Alan Shugart

Alan Shugart

Alan Field Shugart (September 27, 1930 – December 12, 2006) was a leading computer engineer working in the disk drive industry. He was widely considered a pioneer of the disk drive.


Born in Los Angeles, California, he graduated from the University of Redlands, receiving a degree in engineering physics. He began his career at IBM in San Jose, California. He worked on the IBM 305 RAMAC, and rose through a series of increasingly important positions to become the Direct Access Storage Product Manager, responsible for its disk storage products. Those were IBM's most profitable businesses at that time. Among the groups reporting to Shugart was the team that invented the floppy disk.

He was the founder of Shugart Associates in 1973, later acquired by Xerox. Then he and Finis Conner started Shugart Technology in 1979, which soon changed its name to Seagate Technology.

With Shugart as Chief Executive Officer, Seagate became the world’s largest independent manufacturer of disk drives and related components. In July 1998, Shugart resigned his positions with Seagate.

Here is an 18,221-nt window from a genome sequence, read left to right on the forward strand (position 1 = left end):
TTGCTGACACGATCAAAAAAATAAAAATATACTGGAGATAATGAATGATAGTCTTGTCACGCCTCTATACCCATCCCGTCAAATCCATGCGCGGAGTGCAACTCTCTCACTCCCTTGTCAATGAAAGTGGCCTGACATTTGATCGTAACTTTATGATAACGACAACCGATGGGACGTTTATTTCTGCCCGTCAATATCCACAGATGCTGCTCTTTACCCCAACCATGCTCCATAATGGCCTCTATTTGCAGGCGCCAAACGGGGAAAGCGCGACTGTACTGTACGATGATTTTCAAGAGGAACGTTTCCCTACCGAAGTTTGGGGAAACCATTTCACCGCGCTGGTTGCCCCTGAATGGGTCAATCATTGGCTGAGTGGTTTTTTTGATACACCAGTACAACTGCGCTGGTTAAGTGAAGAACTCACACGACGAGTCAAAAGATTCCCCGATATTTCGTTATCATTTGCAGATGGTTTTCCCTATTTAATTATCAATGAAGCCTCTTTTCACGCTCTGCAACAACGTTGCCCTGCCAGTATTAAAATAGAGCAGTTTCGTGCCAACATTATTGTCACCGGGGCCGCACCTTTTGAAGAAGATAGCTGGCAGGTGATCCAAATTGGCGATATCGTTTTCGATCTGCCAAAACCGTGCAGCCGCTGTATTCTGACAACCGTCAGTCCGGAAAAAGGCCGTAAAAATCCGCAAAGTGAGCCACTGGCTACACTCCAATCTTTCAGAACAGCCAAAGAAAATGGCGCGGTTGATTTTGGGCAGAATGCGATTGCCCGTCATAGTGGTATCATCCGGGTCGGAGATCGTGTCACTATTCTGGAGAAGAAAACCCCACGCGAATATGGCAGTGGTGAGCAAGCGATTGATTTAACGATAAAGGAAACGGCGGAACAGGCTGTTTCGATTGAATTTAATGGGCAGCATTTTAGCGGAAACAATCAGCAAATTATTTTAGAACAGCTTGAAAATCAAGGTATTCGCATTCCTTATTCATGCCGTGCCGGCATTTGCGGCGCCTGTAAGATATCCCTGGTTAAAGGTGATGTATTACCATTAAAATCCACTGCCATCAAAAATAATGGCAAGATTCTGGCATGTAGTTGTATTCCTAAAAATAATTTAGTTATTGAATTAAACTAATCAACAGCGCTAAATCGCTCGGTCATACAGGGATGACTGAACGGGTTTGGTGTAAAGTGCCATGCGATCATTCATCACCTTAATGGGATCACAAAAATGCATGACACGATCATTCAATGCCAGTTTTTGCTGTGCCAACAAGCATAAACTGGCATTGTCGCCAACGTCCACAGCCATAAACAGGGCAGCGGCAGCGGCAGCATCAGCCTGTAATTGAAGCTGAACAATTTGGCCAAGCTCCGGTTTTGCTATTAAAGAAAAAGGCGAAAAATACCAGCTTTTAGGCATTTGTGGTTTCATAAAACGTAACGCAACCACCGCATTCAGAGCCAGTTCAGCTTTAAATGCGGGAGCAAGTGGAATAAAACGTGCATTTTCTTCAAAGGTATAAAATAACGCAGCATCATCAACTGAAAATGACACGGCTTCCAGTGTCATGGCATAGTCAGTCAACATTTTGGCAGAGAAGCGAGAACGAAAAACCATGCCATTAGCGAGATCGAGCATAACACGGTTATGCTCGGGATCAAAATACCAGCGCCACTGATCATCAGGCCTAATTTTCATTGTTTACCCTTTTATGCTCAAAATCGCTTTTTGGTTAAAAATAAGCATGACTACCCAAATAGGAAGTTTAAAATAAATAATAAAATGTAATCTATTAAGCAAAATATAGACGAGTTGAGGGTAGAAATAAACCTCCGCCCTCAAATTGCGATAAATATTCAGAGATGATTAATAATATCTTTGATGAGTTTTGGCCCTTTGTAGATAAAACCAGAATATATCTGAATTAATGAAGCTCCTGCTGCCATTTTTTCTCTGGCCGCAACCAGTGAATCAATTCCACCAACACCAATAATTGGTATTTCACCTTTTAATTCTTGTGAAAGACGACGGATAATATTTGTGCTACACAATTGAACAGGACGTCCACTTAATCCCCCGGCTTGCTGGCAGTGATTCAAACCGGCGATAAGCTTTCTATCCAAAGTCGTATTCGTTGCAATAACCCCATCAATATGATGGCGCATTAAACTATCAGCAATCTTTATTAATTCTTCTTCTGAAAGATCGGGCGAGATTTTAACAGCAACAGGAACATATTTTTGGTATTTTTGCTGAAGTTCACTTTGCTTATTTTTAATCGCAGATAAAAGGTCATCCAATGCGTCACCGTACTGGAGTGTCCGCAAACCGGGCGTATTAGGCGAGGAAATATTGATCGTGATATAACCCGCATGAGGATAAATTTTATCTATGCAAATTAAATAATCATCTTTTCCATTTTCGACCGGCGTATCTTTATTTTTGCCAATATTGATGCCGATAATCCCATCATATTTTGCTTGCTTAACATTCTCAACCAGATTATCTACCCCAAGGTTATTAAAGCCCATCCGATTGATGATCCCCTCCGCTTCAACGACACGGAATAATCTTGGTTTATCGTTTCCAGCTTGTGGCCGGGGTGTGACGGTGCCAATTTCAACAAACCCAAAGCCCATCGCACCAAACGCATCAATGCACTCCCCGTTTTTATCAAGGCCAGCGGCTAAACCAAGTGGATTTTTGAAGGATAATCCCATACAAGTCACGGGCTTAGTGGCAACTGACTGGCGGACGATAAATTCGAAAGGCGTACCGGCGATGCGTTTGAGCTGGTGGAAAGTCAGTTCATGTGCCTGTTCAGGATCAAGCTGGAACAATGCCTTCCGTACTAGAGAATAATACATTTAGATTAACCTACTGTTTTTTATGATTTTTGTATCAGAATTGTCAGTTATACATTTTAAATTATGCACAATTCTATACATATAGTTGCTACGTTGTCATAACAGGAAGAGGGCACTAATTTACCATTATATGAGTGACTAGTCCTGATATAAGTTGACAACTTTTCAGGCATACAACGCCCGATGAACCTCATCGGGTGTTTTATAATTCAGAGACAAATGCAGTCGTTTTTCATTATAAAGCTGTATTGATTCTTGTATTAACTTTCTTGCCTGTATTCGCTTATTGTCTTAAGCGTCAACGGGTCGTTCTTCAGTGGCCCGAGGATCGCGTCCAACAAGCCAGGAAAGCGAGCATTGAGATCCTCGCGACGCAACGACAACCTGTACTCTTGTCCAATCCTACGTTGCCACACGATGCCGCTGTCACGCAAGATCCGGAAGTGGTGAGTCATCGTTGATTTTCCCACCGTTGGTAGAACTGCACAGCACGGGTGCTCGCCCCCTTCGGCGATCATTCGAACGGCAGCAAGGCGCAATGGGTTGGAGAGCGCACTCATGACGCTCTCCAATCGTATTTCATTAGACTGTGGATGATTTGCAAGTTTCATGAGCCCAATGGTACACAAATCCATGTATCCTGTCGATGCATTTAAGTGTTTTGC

In 1996 he launched an unsuccessful campaign to elect Ernest, his Bernese Mountain Dog to Congress. Shugart later wrote about that experience in a book, Ernest Goes to Washington (Well, Not Exactly). He backed a failed ballot initiative in 2000 to give California voters the option of choosing "none of the above" in elections.

He is recipient of the 1997 IEEE Reynold B. Johnson Information Storage Systems Award.

Shugart died on December 12, 2006 in Monterey, California of complications from heart surgery he had undergone six weeks earlier.


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